A former colleague once told me the concept of quality must be owned by the entire organization, not just the quality department. That sentiment still resonates today.

Establishing a successful quality culture in a pharmaceutical, biotech or medical device company must start from the top down—from the CEO to every department. The culture of quality needs to be engrained in every process and decision that leaders and employees make within the business. 

How do you know if you have a strong quality culture within your organization?

Assess the maturity of your quality culture by evaluating these areas in your Quality Management System (QMS):

  • Key Performance Indicators (KPIs) – In a culture of quality, your KPIs will tell you a lot about how your company is doing regarding performance. The better your KPI data, the more you can see that quality is built into your processes and culture. KPIs can show that you are tracking leading indicators rather than lagging them. This in turn shows regulators you are a proactive organization.
  • Quality Management Review Boards – Having regular quality review board meetings are another indicator of a strong quality culture. These meetings typically contain all the leaders within an organization, not just the quality leader; and this shows accountability is built into the entire enterprise around KPIs and quality metrics. The accountability is not just on the quality department.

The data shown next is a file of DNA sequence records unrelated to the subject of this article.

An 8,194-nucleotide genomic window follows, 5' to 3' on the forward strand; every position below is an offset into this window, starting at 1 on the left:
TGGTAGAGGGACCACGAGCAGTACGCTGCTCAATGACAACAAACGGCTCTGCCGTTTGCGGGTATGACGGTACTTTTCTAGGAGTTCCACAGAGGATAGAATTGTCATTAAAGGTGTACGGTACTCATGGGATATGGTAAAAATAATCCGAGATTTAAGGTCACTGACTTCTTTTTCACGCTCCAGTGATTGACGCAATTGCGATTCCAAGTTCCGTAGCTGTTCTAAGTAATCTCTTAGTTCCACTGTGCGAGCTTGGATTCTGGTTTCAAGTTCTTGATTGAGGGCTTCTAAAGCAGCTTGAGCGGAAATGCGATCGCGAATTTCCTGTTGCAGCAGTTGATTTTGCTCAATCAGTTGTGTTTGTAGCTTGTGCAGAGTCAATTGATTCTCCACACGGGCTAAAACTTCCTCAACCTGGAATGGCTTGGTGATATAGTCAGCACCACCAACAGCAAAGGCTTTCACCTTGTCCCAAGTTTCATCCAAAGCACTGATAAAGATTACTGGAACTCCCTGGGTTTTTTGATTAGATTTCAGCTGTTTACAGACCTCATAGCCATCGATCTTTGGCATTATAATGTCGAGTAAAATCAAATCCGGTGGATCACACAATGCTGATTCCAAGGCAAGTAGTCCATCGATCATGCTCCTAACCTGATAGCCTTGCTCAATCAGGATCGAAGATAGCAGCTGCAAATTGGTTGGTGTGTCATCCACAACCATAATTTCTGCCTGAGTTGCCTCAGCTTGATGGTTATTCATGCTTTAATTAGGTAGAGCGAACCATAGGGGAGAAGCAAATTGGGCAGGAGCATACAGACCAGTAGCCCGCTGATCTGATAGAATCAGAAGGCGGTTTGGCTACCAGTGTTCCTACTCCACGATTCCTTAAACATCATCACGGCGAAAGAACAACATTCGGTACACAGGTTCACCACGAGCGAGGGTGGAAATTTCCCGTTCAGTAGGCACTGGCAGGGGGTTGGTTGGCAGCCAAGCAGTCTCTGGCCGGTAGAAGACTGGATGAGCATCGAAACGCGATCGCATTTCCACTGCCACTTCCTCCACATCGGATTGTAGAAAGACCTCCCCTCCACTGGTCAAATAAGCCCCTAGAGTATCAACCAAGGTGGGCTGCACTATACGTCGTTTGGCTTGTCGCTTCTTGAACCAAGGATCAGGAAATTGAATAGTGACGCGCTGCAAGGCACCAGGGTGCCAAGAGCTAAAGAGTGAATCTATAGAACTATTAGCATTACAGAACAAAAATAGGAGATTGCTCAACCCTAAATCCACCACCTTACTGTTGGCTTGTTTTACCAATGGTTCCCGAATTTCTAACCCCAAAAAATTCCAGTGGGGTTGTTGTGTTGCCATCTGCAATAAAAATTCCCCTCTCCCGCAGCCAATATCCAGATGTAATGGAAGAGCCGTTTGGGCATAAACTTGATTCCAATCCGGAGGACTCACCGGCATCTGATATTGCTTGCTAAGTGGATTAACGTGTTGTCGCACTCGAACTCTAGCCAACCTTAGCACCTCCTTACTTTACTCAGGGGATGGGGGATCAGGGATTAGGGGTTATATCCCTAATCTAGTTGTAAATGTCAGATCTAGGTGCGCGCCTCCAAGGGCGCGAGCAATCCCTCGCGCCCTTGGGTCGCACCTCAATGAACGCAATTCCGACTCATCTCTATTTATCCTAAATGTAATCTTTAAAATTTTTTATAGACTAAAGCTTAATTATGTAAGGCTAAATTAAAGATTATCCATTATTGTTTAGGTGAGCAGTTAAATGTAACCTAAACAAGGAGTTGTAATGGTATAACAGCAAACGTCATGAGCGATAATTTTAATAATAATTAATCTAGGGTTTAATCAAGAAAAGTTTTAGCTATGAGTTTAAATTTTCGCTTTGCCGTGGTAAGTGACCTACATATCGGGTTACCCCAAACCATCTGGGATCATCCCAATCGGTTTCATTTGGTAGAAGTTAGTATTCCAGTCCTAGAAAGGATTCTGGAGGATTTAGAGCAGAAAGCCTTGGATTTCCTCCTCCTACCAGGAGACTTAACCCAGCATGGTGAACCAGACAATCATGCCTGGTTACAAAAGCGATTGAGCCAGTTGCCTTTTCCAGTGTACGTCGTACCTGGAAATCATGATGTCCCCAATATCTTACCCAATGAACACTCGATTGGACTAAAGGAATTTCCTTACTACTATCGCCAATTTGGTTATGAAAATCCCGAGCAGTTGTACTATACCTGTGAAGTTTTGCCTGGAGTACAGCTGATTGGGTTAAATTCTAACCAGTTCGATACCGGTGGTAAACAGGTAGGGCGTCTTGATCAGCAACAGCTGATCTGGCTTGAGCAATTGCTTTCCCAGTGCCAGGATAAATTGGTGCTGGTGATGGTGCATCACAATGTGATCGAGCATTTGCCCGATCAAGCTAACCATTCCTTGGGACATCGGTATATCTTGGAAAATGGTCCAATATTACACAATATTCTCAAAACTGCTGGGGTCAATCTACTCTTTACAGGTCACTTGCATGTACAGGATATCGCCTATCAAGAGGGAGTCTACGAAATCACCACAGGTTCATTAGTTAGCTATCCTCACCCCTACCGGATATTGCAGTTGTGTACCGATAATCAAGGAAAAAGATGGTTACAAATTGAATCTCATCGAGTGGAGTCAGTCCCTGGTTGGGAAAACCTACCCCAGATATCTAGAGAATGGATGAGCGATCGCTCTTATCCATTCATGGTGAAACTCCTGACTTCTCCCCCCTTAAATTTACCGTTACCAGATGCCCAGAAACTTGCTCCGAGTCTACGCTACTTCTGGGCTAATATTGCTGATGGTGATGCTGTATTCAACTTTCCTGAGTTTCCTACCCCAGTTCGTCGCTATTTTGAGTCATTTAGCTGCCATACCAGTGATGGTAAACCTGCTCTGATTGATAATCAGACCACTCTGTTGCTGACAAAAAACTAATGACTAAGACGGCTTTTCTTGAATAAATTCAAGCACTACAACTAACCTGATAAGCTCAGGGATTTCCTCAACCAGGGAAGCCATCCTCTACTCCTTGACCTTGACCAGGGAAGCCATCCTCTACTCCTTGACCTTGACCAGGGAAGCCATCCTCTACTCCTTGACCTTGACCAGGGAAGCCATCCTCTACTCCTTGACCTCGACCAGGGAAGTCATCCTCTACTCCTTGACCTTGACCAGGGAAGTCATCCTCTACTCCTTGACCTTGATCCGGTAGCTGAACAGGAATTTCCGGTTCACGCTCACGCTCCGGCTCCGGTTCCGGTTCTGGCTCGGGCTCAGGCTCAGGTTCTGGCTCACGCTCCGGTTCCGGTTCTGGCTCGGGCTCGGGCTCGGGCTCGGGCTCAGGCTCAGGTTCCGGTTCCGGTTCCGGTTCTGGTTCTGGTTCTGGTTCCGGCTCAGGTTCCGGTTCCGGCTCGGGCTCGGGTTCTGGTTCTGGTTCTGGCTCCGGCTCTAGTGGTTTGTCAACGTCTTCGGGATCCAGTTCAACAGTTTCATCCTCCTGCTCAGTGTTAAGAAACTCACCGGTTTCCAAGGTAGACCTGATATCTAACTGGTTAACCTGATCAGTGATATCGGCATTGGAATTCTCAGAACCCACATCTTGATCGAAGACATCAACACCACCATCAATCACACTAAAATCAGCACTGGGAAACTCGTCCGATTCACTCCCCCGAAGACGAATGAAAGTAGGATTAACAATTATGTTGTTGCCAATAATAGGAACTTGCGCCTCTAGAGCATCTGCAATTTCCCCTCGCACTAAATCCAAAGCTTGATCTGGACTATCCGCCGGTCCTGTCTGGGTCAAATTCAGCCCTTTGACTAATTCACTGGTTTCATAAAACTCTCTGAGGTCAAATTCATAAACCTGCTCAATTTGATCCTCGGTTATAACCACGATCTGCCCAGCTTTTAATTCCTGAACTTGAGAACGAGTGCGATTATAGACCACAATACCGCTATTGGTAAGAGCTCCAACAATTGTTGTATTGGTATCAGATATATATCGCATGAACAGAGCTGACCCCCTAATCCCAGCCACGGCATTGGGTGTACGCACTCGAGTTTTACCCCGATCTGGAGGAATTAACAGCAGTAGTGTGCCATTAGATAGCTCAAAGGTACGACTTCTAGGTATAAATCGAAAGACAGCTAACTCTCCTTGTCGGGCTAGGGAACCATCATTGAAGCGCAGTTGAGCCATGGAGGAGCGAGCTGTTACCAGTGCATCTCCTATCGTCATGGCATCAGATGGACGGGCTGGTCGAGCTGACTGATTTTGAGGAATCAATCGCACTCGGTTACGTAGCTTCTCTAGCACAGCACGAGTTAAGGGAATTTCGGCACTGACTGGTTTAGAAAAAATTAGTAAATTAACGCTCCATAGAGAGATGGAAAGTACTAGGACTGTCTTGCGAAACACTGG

• Risk-based Thinking – Having a strong risk-based management process shows that the organization is trying to maintain control over their systems and is focused on the areas of the most risk.  Documenting your risk assessments and risk management meetings is a great way to show regulators that you take your business seriously and truly embed quality where it counts. 

Here are four practical steps for embedding a robust quality culture in your organization today:

  1. Understand quality’s position

It is important for the business to understand the “why” of regulations and the reasons quality functions as it does. Stakeholder interviews and “lunch and learn” sessions can help educate areas of the business on the importance of “why.” People need to recognize the great benefits a culture of quality can provide, such as a good reputation, successful commercialized products, process efficiencies (which means cost reduction and faster time to market), accelerated time to market, and good standing with regulatory bodies.

  1. Follow the leader

Start with the CEO. If he or she does not see the quality and compliance department as an asset, this can pose a challenge in moving the business to change its mindset. Quality functions are not just necessary to avoid scrutiny by the regulatory bodies; they must be seen as a value to the business. Quality should be in the CEO’s operating model as a center of excellence for the rest of the organization to follow. Partnered with top executives, quality can lead by example. 

  1. Build quality into your processes